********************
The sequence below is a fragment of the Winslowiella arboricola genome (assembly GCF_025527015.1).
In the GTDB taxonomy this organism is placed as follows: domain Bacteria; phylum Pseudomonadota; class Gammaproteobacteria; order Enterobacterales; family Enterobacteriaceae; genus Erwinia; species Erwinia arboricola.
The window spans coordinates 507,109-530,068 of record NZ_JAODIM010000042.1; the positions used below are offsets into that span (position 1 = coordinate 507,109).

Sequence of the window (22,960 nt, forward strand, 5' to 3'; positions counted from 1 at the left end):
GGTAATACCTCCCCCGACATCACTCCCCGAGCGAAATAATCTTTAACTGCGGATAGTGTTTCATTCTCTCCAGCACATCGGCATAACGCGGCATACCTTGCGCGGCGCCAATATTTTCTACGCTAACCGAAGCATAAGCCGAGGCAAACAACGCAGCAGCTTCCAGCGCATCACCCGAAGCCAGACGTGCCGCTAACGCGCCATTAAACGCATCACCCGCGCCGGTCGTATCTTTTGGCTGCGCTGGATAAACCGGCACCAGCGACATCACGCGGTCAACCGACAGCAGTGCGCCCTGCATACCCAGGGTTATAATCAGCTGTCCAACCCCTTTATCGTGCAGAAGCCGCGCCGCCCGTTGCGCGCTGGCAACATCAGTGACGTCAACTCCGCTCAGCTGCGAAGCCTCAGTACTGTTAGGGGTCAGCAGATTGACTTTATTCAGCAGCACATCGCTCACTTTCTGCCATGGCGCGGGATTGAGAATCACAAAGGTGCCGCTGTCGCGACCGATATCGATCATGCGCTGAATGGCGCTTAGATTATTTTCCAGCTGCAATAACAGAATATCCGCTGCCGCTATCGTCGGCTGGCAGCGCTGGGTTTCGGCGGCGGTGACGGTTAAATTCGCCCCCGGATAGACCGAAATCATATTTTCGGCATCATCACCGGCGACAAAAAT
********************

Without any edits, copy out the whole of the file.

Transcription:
The sequence below is a fragment of the Winslowiella arboricola genome (assembly GCF_025527015.1).
In the GTDB taxonomy this organism is placed as follows: domain Bacteria; phylum Pseudomonadota; class Gammaproteobacteria; order Enterobacterales; family Enterobacteriaceae; genus Erwinia; species Erwinia arboricola.
The window spans coordinates 507,109-530,068 of record NZ_JAODIM010000042.1; the positions used below are offsets into that span (position 1 = coordinate 507,109).

Sequence of the window (22,960 nt, forward strand, 5' to 3'; positions counted from 1 at the left end):
GGTAATACCTCCCCCGACATCACTCCCCGAGCGAAATAATCTTTAACTGCGGATAGTGTTTCATTCTCTCCAGCACATCGGCATAACGCGGCATACCTTGCGCGGCGCCAATATTTTCTACGCTAACCGAAGCATAAGCCGAGGCAAACAACGCAGCAGCTTCCAGCGCATCACCCGAAGCCAGACGTGCCGCTAACGCGCCATTAAACGCATCACCCGCGCCGGTCGTATCTTTTGGCTGCGCTGGATAAACCGGCACCAGCGACATCACGCGGTCAACCGACAGCAGTGCGCCCTGCATACCCAGGGTTATAATCAGCTGTCCAACCCCTTTATCGTGCAGAAGCCGCGCCGCCCGTTGCGCGCTGGCAACATCAGTGACGTCAACTCCGCTCAGCTGCGAAGCCTCAGTACTGTTAGGGGTCAGCAGATTGACTTTATTCAGCAGCACATCGCTCACTTTCTGCCATGGCGCGGGATTGAGAATCACAAAGGTGCCGCTGTCGCGACCGATATCGATCATGCGCTGAATGGCGCTTAGATTATTTTCCAGCTGCAATAACAGAATATCCGCTGCCGCTATCGTCGGCTGGCAGCGCTGGGTTTCGGCGGCGGTGACGGTTAAATTCGCCCCCGGATAGACCGAAATCATATTTTCGGCATCATCACCGGCGACAAAAAT